Norway: Sweeping Measures enacted in Response to the Covid-19 Crisis have real Consequences for Employers and Employees
Like many other European countries, Norway has witnessed unprecedented intervention from the nation’s parliament and various other government agencies in recent weeks. Crisis measures include substantial alterations to, among others, the National Health Insurance Act, the Working Environment Act, the Layoff Pay Act and certain tax regulations applicable to companies. Collectively, these actions seek to lighten the burden for both employers and employees in these most challenging of times. We will quickly go through the most significant labour law-related changes.
Currently, many businesses in Norway are not allowed to operate at all and the majority of businesses have been hit particularly hard as a consequence of a host of other government issued controls imposed on employers and a general economic recession. Those still working are strongly encouraged to work from home. Moreover, stringent limitations are in place banning group gatherings in public and private settings. Schools and kindergartens are closed until further notice and health care services have been scaled down to tend only to those with very serious needs and conditions. Immediate and large-scale measures are necessary in order to effectively counter the serious public health and economic crisis caused by the global Coronavirus (COVID-19) pandemic.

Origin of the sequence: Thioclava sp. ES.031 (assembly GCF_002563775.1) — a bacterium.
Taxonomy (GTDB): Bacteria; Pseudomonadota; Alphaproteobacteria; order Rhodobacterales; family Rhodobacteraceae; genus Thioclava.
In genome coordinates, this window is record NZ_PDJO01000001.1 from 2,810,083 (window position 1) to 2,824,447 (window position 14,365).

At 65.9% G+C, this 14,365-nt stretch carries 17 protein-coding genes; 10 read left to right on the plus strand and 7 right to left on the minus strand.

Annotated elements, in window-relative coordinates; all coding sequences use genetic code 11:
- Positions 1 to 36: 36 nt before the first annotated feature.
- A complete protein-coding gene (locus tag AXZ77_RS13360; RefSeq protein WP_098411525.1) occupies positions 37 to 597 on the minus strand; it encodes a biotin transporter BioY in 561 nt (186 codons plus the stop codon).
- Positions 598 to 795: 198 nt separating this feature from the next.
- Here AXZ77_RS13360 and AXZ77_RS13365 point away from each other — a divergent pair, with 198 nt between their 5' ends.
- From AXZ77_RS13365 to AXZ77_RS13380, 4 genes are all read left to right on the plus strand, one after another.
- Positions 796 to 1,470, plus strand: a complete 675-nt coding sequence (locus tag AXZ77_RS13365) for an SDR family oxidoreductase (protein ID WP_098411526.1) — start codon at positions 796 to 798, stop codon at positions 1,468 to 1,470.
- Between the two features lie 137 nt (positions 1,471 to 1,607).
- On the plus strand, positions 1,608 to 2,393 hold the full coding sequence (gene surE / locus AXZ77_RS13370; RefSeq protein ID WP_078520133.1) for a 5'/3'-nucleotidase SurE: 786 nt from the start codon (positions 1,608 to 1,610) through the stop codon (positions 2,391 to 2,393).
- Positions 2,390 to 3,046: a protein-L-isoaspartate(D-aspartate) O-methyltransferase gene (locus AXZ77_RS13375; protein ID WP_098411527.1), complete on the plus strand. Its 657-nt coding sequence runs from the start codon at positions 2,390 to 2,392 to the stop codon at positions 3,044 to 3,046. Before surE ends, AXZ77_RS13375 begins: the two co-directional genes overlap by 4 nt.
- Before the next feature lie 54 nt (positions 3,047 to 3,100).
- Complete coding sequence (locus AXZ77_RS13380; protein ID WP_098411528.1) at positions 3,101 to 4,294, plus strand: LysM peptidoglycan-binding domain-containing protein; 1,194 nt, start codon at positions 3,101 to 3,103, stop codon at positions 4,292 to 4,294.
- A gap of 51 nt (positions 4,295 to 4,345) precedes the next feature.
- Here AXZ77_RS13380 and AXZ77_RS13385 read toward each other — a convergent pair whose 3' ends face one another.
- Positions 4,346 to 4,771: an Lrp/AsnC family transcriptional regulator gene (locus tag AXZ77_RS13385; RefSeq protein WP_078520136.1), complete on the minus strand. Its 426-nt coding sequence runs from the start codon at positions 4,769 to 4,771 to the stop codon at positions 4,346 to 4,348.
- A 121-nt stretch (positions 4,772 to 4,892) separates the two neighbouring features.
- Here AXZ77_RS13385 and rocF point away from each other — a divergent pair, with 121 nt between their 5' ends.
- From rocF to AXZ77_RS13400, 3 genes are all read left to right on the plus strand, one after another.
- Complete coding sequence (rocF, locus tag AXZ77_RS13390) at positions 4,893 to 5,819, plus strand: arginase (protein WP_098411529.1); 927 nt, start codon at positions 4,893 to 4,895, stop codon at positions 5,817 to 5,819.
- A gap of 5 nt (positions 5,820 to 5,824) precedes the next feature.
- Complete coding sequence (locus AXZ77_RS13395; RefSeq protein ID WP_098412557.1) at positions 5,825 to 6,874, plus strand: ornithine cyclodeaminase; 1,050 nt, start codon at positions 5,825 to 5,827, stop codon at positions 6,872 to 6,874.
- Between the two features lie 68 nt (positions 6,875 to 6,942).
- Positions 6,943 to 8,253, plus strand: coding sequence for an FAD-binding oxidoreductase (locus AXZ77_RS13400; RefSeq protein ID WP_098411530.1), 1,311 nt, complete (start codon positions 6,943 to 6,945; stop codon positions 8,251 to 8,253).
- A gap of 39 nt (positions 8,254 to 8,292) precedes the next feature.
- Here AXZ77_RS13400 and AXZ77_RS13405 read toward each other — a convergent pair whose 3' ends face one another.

Norwegian authorities, led by the centre-right government, first sought to reduce the financial consequences for companies needing to lay off employees. This initiative led to a change in the Lay Off Pay Act, with the outcome that employers now only need to pay laid off workers salaries for two days following the cessation of the employee’s obligation to work. The employer’s tax has, temporarily, been lowered by four percentage points. VAT and advance tax deadlines for payment have both been postponed.
All the while, workers who are suspected of being infected with the virus, or are already in quarantine are – as a main rule – entitled to sick pay, even though they are indeed fit for work. Employees in this category no longer need to provide a medical certificate for the first 16 days of absence, and for the time being, employers are exempt from covering sick pay rates from day four and onwards – compared to the previous sixteen.
As schools and kindergartens are closed until further notice, employees who have caring responsibilities can now be absent from work for a total of twenty working days. Previously, this quota was limited to ten days. Employers will be reimbursed by the government after three of these days are spent.
Shortly after the government announced their proposals for a first legislative crisis package, several parliamentary fractions came together to demand better conditions for laid off employees. This led to the parliament instructing the relevant government agencies to provide laid off workers a “full” salary or wage compensation up to a maximum of approximately NOK 600.000 from day three until day twenty of being laid off.
Also, the rates for unemployment benefits have been increased slightly. Additionally, the activity requirements that normally apply to such job seekers have been put on hold. People who were unemployed before the epidemic struck, have also seen their maximum dates for receiving such benefits postponed further.
Implementation of such comprehensive alterations to the welfare legislation, combined with a record-shattering unemployment rate – not equaled since the second world war – the workload confronting the Norwegian Labour and Welfare Administration (NAV) has clearly far exceeded their capacity to appropriately administer such cases, both with regards to benefit applications and to the NAVs standing responsibility to tend to vulnerable clients.